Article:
I have only had the boat a year and so my experience is limited. The keel is raised using a 2 speed winch on the cabin top. It takes some effort that could be reduced if that winch were electric. The boat is designed to sail with the keel at any position, but you do sacrifice leeway with it up. Dropping the keel definitely stabilizes the boat and makes heading to wind possible. Downwind it runs fast with the keel up. And it motors well with keel up as well.



this is what the keel looks like partially raised. It has a foil shape, so it provides the forces of a full keel. I have no problem with barnacles as the keel fits the slot tight and is self cleaning when lowering (4,000 lbs removes anything in its path)

The keel will swing up if you should run aground on something hard. There is a hydraulic system that prevents the keel from just dropping back down after going over an obstacle. The PO found out the hard way that when the keel just drops it puts too much strain on the keel pin and other structures. So the hydraulics were added to slowly lower the keel from any raised position.

There are modern manufacturers that make similar designs (Southerly of the UK is one).

We are very happy with this boat, we could not have this size boat in our creek without the swing keel (except for cats of course).
 

· One of None
Hunter 34
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Discussion Starter · #10 ·
CapnRon.. now that is shallow draft!
 

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I have a 35' swing keel sailboat the model is named Clearwater and it was built by Holby Marine in Bristol, RI back in the late 80's and early 90's. They only made 7 of the 35' version, there was also a 45' version.



The keel is nearly 4,000 lbs of lead and it swings almost entirely up into the central salon area (there is an 8" wide water tight trunk that divides the salon in two). With the keel up (the rudder also kicks up) the boat draws 1'10" (you read that right) and with it down about 6'. The original owner had it commissioned to explore the many small creeks and rivers along the coast in Maine. We purchased the boat last year for use in North Carolina where we live on a creek that can get pretty shallow (2-3') depending on how the winds blows.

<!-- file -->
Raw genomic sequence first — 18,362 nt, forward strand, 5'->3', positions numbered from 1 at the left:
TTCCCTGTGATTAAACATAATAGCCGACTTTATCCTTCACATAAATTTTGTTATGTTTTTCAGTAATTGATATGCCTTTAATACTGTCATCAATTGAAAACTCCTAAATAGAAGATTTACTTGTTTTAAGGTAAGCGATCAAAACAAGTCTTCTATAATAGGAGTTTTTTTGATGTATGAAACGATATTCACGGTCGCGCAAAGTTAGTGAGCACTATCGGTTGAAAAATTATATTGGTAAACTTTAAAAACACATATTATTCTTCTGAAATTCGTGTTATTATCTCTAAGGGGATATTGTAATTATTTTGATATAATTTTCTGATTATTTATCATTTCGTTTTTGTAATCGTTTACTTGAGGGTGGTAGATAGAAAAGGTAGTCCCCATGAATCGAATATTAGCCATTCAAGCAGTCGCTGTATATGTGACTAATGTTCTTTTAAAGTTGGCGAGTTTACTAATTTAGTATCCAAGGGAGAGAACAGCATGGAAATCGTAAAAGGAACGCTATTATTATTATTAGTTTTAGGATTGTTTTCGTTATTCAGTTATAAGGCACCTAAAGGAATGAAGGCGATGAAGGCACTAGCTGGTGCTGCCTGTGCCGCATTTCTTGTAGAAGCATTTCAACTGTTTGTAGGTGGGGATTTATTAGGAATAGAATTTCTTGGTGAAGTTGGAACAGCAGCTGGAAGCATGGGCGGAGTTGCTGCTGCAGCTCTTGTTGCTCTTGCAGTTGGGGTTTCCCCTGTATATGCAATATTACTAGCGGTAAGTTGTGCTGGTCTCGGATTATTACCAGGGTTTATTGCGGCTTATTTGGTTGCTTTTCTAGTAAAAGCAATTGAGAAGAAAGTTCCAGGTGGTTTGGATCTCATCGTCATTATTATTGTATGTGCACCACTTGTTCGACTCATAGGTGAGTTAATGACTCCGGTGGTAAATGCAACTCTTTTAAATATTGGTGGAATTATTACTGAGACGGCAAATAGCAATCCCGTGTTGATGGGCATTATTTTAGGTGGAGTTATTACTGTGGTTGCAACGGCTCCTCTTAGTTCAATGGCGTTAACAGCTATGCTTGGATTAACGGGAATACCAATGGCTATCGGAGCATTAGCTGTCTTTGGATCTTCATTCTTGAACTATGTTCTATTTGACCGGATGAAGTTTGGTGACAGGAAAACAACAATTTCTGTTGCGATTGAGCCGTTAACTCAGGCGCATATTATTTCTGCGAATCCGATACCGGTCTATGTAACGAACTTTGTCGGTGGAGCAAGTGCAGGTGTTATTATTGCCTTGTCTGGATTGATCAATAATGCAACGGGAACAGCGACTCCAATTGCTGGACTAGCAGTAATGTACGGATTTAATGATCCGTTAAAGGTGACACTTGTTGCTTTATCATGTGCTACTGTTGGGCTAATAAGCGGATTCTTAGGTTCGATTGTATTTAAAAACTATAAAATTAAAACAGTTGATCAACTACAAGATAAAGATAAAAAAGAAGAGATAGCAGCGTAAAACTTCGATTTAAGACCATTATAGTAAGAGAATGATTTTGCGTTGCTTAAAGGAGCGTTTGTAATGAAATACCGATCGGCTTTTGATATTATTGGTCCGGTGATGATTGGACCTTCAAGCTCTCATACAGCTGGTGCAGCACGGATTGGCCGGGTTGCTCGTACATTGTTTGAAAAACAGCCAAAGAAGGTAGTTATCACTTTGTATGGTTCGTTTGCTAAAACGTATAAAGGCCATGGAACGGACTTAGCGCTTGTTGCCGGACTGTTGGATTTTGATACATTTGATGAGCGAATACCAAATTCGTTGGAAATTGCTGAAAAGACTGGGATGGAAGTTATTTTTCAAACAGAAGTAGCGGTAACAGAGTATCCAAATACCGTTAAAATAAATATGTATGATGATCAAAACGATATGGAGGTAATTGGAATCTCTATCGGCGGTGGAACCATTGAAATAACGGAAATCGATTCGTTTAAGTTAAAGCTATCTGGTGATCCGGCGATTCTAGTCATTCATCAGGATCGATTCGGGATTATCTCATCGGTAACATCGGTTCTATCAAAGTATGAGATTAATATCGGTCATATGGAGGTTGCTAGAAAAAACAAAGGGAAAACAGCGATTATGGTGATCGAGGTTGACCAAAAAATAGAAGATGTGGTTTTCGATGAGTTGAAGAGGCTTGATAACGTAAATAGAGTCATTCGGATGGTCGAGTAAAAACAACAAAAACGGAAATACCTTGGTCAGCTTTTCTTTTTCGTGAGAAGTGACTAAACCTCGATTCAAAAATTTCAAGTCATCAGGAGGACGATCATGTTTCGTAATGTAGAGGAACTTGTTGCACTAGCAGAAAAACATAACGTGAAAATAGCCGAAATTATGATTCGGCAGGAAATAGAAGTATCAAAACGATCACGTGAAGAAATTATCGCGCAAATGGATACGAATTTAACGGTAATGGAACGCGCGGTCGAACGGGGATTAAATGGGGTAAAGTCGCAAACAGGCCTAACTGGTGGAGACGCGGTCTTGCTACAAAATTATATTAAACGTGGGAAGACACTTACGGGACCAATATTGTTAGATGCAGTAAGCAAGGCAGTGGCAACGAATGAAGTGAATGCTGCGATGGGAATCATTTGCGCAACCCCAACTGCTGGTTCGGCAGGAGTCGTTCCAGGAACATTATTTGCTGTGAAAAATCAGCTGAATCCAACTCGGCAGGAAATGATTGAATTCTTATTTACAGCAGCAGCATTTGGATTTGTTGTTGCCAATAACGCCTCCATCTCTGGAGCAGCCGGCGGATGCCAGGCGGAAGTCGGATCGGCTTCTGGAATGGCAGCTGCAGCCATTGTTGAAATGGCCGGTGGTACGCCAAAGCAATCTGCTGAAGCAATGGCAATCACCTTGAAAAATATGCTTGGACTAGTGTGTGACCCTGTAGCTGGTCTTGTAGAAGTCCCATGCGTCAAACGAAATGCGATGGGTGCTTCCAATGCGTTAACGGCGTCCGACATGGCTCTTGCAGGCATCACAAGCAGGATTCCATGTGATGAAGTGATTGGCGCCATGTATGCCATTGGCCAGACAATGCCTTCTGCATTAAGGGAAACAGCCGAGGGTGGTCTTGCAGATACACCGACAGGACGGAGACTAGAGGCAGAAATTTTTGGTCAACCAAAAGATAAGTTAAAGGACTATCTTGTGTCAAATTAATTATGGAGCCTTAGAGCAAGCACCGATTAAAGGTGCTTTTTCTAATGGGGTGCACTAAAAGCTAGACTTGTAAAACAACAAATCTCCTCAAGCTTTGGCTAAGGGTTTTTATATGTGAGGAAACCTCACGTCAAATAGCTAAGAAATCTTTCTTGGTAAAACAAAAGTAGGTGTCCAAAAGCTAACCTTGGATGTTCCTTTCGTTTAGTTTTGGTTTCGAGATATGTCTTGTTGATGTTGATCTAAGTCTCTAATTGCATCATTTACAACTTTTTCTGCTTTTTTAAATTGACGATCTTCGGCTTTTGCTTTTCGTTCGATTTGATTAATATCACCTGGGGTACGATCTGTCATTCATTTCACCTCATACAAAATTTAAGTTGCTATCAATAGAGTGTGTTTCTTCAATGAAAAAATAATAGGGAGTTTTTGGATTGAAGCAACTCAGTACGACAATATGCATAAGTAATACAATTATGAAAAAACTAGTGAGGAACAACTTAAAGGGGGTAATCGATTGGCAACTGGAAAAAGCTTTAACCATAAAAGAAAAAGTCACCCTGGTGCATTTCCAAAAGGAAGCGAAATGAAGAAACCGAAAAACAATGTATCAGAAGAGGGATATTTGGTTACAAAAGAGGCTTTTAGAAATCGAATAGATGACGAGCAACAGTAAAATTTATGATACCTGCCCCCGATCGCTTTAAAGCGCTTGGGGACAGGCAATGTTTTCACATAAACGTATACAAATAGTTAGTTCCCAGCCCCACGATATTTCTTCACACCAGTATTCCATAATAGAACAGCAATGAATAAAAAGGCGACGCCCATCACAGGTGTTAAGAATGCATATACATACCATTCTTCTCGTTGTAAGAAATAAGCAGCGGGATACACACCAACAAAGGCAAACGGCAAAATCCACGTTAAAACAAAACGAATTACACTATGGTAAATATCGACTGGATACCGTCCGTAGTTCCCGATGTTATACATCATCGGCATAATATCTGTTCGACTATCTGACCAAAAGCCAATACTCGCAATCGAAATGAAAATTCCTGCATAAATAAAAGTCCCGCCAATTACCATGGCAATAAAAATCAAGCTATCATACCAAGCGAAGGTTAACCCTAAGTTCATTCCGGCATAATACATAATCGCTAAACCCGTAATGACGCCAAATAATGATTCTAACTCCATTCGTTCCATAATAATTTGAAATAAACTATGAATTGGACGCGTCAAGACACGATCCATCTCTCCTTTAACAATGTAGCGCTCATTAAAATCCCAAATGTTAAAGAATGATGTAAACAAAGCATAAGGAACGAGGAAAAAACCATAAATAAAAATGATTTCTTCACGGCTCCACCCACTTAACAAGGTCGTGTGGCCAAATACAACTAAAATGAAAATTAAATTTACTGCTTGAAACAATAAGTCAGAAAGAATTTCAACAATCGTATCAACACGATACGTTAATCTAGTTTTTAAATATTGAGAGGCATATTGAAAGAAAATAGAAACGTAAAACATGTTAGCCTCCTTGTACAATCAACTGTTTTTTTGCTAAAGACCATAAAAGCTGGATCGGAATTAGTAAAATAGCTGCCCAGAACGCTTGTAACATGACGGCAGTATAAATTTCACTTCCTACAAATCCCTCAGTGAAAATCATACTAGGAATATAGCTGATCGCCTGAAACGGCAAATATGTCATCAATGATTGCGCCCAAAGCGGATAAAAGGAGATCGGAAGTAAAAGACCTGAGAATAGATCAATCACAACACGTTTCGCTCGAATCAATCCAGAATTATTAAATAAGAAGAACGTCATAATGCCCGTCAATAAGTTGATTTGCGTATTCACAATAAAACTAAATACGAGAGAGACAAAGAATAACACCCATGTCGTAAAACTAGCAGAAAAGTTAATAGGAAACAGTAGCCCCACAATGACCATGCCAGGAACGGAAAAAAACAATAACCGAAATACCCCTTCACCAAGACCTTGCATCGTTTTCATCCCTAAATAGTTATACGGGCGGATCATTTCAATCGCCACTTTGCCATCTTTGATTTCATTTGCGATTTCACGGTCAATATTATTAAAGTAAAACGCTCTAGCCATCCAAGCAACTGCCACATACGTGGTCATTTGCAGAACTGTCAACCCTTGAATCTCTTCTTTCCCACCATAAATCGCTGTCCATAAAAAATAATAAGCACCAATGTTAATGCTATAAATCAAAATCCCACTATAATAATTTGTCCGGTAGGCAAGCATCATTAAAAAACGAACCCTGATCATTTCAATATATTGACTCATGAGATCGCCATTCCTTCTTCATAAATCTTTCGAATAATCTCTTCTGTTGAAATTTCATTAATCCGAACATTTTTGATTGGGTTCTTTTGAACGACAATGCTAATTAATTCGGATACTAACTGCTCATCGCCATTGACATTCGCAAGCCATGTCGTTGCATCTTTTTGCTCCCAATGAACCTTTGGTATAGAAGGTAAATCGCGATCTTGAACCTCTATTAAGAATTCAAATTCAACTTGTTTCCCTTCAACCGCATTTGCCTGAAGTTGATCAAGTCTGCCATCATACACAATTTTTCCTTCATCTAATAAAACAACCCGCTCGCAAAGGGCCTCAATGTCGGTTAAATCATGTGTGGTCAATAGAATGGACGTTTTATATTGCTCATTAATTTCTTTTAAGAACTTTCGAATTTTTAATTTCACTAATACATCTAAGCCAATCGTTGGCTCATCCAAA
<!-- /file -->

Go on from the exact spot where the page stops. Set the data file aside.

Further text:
I have only had the boat a year and so my experience is limited. The keel is raised using a 2 speed winch on the cabin top. It takes some effort that could be reduced if that winch were electric. The boat is designed to sail with the keel at any position, but you do sacrifice leeway with it up. Dropping the keel definitely stabilizes the boat and makes heading to wind possible. Downwind it runs fast with the keel up. And it motors well with keel up as well.



this is what the keel looks like partially raised. It has a foil shape, so it provides the forces of a full keel. I have no problem with barnacles as the keel fits the slot tight and is self cleaning when lowering (4,000 lbs removes anything in its path)

The keel will swing up if you should run aground on something hard. There is a hydraulic system that prevents the keel from just dropping back down after going over an obstacle. The PO found out the hard way that when the keel just drops it puts too much strain on the keel pin and other structures. So the hydraulics were added to slowly lower the keel from any raised position.

There are modern manufacturers that make similar designs (Southerly of the UK is one).

We are very happy with this boat, we could not have this size boat in our creek without the swing keel (except for cats of course).
Ron,

I'm glad you posted to this thread. When I read Denise's question, I immediately thought of your boat.

Would you be willing to post up some interior photos again? I thought the way they integrated the swing keel trunk into the cabin space made for an interesting layout, showing that a little unconventional thinking can create some clever solutions.

Denise, I shy away from moving parts in my keel systems, but for coastal shallow estuary sailing (chesapeake, etc) they really do make a lot of sense.
 

· One of None
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Discussion Starter · #12 ·
Hey John, I hear yah on that. And I've done ok with my 4'11" draft on my O-30 when on the chessy. But I do like the idea of getting in the more shallow places someday.

Ron that's a beautiful boat!
 

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Clearwater 35

I am always glad to share photo's of our "HERON," but as I have said before most of the credit goes to the original owner who really kept her in beautiful condition. I only hope I can continue to do half as well.

While we sacrifice a large open salon, she has a very nice cockpit that not only has a built in snack table, but there is a full size table top that mates to it to provide full dinning capability in the cockpit